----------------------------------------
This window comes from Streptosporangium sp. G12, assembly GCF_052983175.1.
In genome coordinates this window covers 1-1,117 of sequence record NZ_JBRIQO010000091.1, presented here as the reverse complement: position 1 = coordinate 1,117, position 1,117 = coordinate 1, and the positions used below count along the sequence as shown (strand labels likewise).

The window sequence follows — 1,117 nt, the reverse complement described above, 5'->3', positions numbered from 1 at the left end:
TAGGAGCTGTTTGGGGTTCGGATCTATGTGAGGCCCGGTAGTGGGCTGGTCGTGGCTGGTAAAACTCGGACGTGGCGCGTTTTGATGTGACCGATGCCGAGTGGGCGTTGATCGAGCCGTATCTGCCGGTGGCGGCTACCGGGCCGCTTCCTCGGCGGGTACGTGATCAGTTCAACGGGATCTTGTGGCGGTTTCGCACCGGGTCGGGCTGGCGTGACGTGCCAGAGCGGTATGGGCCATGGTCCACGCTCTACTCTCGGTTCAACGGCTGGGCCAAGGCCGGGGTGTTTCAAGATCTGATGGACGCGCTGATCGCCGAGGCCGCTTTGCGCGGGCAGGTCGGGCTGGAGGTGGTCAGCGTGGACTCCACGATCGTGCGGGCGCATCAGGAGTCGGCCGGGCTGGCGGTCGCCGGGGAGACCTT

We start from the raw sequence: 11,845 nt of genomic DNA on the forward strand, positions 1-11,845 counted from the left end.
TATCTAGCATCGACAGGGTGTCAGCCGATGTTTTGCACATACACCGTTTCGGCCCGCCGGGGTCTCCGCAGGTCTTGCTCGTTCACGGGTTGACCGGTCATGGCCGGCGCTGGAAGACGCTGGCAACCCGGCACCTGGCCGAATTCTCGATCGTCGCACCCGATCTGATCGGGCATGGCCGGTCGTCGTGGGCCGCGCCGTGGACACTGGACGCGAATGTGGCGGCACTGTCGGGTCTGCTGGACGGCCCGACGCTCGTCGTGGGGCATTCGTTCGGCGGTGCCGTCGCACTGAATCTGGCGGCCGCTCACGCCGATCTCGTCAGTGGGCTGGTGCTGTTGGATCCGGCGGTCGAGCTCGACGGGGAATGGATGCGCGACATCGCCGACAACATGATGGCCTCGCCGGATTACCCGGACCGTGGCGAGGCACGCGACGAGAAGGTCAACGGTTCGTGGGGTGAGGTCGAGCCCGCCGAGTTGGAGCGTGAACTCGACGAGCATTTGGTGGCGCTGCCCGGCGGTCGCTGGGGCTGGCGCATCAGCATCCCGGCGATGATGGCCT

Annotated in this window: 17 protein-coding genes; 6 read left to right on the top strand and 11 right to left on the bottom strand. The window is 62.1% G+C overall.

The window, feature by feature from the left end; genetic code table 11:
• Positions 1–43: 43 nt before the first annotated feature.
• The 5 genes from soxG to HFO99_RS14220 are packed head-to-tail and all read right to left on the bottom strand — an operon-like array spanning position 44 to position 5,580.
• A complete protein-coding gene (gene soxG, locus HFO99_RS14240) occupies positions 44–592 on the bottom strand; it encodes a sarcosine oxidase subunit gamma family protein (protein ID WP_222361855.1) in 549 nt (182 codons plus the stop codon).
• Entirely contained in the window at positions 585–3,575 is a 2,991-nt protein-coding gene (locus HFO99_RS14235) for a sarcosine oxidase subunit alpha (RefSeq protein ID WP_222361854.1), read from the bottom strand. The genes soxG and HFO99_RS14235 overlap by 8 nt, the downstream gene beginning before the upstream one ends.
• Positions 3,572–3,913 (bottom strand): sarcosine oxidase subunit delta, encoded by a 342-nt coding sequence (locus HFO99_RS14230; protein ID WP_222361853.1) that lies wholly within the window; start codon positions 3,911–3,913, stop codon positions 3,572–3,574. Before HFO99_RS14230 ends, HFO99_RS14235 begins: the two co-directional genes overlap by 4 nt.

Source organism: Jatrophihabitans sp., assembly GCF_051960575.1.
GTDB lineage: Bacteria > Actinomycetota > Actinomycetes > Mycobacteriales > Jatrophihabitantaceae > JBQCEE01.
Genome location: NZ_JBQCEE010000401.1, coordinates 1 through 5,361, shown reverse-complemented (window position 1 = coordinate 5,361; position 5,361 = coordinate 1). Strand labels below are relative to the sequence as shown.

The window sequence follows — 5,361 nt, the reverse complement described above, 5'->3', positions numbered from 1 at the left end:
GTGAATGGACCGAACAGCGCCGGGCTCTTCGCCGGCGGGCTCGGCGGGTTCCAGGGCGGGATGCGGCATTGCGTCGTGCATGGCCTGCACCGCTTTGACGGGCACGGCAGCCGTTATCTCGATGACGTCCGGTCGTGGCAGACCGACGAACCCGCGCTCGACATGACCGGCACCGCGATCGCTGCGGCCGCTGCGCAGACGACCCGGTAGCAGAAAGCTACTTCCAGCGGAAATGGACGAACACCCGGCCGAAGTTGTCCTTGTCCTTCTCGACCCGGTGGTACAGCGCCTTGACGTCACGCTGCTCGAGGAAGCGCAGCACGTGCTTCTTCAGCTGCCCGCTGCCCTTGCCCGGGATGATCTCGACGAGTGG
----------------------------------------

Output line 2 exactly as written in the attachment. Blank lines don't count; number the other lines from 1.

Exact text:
In genome coordinates this window covers 1-1,117 of sequence record NZ_JBRIQO010000091.1, presented here as the reverse complement: position 1 = coordinate 1,117, position 1,117 = coordinate 1, and the positions used below count along the sequence as shown (strand labels likewise).